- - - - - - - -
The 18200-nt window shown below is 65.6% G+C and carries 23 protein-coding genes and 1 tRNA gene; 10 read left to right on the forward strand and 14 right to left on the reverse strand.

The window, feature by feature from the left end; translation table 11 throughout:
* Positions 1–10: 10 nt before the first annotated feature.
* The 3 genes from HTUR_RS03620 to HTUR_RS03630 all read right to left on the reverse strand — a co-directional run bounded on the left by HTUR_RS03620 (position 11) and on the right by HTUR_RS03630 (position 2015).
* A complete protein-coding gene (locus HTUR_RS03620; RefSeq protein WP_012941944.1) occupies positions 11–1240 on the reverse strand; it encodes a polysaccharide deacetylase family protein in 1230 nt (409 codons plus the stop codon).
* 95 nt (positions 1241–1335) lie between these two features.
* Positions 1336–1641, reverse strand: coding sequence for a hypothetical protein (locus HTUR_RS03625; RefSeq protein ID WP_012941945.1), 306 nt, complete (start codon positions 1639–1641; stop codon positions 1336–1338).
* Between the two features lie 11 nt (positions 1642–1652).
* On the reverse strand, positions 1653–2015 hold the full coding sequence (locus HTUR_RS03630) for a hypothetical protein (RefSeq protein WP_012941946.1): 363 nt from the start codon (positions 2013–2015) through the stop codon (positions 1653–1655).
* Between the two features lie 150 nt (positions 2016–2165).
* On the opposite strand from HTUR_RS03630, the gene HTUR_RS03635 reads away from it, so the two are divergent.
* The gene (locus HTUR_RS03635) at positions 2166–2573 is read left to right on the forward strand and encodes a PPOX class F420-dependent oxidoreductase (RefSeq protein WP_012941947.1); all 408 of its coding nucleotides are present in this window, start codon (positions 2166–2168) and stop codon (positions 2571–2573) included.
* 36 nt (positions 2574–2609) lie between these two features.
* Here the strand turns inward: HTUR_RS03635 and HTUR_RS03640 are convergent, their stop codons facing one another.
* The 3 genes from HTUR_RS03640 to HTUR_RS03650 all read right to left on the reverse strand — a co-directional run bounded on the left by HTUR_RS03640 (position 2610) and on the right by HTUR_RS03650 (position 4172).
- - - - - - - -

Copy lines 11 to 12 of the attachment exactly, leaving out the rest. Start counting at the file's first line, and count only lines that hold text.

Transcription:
* On the opposite strand from HTUR_RS03630, the gene HTUR_RS03635 reads away from it, so the two are divergent.
* The gene (locus HTUR_RS03635) at positions 2166–2573 is read left to right on the forward strand and encodes a PPOX class F420-dependent oxidoreductase (RefSeq protein WP_012941947.1); all 408 of its coding nucleotides are present in this window, start codon (positions 2166–2168) and stop codon (positions 2571–2573) included.